Indiana Supreme Court Rules on Contributory Negligence of Children

The Indiana Supreme Court issued a unanimous ruling confirming that children ages 7 to 14 aren’t capable of contributory negligence. The court’s decision affirmed a jury verdict in favor of the parents of a 13 year old boy whose parents sued Clay City Consolidated School Corp following their son’s death during basketball practice in 2003.

The Court’s ruling in Clay City Consolidated School Corp. v. Ronna Timberman and John Pipes II, No. 11S04-0904-CV-134, resulted from a successful appeal by Clay City Schools, wherein the Indiana Court of Appeals reversed the original verdict in favor of the parents for the wrongful death of their son, Kodi Pipes. Kodi had not been cleared by his doctor to practice without restrictions when he participated during drills at basketball practice and collapsed and died. His mother, Ronna Timberman, had told the coach he could do walkthroughs at practice, but couldn’t participate in strenuous activity. Following his death, his parents filed suit against the school corporation. The jury returned a favorable verdict, awarding them $300,000 in damages.

In its reversal, the Indiana Court of Appeals ordered a new trial because it found the trial court committed reversible error when it gave an instruction that Indiana law recognizes a rebuttable presumption for 7 to 14 year old children.

However, the Supreme Court relied upon case law established in Borttorff v. S. Constr. Co., 184 Ind. 221, 110 N.E. 977 (1916), and Mangold ex rel. Mangold v. Ind. Department of Natural Resources, 756 N.E.2d 970 (Ind. 2001), wherein the justices confirm that Indiana law does recognize a rebuttable presumption that children ages 7 to 14 are incapable of contributory negligence.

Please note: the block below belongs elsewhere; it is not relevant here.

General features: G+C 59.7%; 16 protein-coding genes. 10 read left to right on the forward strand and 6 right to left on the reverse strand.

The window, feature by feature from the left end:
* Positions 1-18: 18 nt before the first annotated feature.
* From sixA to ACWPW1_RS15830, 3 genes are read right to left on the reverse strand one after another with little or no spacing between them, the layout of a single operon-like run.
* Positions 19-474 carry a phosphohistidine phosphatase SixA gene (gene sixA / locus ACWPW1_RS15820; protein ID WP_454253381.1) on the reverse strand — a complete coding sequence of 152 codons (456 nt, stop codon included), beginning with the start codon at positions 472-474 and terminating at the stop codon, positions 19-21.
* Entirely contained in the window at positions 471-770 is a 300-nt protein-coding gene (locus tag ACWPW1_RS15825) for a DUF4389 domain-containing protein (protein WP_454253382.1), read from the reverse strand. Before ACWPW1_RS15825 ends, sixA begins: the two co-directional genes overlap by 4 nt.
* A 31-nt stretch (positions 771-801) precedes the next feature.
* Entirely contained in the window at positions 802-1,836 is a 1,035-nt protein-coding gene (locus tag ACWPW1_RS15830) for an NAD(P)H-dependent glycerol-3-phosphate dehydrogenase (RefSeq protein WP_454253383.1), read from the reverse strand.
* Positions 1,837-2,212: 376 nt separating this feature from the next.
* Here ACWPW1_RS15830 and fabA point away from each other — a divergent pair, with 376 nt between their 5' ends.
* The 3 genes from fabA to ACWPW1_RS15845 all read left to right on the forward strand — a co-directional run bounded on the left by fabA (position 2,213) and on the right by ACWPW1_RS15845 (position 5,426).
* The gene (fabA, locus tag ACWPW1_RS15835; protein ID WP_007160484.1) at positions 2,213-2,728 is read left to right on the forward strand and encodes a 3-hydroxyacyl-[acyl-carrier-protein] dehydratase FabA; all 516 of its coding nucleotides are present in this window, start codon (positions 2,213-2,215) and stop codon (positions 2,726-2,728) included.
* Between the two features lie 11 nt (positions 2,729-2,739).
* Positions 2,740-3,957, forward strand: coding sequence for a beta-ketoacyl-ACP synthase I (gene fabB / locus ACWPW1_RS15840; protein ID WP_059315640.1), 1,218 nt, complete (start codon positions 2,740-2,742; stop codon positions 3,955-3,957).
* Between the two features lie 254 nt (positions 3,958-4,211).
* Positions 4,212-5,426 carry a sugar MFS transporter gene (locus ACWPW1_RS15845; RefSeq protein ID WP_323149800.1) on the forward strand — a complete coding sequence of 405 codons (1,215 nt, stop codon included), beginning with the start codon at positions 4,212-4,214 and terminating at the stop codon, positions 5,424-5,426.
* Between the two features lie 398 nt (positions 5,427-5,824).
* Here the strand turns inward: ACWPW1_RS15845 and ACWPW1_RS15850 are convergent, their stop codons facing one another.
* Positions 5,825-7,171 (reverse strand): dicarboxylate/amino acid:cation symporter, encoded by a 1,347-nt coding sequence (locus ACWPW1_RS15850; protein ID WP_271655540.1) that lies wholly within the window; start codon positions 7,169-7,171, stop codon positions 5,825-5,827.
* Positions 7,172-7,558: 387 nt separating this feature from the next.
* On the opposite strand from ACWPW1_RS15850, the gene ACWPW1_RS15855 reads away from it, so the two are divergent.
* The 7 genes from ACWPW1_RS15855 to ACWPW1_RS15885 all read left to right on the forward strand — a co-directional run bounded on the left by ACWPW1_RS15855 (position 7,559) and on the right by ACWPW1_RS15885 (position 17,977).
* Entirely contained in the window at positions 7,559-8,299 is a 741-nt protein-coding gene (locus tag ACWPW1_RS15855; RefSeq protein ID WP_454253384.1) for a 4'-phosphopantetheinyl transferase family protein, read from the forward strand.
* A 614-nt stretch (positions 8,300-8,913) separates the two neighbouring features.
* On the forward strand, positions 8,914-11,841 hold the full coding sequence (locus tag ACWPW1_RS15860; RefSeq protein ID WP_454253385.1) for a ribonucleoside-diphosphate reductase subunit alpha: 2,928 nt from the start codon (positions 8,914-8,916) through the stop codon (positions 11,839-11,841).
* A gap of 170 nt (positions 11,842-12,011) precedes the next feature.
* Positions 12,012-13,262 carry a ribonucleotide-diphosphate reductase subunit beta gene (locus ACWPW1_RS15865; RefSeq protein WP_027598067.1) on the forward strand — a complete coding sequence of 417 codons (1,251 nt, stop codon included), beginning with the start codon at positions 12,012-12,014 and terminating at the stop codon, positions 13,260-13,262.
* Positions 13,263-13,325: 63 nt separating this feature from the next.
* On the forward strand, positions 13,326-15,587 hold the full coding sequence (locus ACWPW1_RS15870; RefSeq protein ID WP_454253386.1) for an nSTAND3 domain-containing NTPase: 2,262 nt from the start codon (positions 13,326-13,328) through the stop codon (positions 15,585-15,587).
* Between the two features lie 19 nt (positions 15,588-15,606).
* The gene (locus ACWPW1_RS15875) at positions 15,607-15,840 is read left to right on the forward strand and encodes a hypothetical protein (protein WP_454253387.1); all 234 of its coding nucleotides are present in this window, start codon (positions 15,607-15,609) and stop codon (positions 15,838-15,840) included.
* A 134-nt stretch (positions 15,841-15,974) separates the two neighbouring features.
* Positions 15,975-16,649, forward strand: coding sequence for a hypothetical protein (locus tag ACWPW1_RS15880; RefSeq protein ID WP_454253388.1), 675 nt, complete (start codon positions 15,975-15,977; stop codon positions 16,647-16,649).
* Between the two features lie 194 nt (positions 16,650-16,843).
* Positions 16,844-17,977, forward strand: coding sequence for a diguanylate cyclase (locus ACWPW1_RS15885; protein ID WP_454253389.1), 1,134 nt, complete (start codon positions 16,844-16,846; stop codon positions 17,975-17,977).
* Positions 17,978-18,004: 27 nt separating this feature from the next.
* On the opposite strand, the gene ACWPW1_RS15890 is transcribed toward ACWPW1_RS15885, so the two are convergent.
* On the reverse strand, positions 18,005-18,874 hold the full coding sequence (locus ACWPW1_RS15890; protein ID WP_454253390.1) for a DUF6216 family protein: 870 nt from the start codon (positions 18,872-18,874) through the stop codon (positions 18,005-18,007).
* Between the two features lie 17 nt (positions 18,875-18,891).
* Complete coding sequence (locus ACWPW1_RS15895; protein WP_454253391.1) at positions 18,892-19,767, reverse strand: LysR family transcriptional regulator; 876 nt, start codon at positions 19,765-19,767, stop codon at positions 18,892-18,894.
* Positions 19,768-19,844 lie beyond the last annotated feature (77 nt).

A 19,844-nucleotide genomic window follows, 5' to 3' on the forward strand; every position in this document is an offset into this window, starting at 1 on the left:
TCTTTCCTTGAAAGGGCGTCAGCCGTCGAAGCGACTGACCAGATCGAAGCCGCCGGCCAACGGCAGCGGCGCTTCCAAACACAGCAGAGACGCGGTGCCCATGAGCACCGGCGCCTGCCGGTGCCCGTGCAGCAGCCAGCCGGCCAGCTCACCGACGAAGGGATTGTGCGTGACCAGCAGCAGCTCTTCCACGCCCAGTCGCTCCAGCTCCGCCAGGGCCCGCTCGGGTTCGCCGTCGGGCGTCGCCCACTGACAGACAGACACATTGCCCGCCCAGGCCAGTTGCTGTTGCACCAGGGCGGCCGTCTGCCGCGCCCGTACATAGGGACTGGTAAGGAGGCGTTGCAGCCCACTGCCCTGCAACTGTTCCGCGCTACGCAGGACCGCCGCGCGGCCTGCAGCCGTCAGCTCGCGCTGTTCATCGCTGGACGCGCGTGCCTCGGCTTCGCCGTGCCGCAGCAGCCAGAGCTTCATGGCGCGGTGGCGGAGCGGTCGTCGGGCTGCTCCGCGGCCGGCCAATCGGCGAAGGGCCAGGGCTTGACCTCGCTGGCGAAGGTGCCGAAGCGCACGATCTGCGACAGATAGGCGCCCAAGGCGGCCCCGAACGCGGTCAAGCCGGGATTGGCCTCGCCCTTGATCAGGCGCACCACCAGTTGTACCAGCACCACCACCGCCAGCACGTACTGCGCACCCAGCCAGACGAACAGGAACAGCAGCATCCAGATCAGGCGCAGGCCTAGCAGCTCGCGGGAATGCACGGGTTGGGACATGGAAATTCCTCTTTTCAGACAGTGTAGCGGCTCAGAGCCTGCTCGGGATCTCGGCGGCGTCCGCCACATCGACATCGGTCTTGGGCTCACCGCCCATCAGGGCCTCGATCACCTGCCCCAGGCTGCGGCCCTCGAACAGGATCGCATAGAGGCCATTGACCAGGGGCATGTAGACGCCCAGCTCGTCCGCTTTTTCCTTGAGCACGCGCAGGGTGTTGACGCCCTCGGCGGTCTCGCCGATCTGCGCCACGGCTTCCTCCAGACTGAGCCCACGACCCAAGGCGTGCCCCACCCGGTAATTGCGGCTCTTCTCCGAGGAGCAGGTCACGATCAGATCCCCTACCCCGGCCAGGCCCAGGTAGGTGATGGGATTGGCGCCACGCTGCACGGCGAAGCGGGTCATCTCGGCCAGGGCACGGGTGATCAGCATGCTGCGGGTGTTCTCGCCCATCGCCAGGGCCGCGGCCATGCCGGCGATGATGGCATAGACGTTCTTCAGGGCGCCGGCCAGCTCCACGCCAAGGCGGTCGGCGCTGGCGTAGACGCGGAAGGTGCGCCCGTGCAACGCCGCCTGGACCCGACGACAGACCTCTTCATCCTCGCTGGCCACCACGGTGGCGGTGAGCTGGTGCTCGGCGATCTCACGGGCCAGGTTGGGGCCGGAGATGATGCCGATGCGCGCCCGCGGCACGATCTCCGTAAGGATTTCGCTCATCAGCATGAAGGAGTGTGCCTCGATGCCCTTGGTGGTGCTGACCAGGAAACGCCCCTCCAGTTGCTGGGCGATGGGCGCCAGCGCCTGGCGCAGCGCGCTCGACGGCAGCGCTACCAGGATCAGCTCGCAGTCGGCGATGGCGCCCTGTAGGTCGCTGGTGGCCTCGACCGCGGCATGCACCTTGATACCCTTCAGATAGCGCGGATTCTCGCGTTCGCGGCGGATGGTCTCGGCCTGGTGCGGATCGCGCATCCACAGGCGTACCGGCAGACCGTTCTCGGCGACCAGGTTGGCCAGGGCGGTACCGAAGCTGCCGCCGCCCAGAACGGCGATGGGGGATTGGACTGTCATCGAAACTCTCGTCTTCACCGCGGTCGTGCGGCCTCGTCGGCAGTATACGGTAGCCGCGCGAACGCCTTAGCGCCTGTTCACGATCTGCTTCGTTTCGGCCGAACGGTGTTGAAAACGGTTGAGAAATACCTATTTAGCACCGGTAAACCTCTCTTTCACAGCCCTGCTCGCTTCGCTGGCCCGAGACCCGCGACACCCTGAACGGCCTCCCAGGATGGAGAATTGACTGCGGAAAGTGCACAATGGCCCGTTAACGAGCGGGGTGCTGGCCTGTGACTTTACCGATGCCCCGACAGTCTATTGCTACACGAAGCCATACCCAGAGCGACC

Justice Frank Sullivan of the Supreme Court referenced the precedent in Borttorff in his opinion and also discussed the “unquestioned obligation that the alleged tortfeasor bears of proving contributory negligence.” Based upon the precedence, the justices determined the trial court’s instruction was a correct statement of law.

Also of note, the Supreme Court further ruled that Clay City waived its argument that Kodi’s parents were contributorily negligent and that the trial court’s instructions did not entitle Clay City to a new trial.

For more on the case, read the opinion at the link below:

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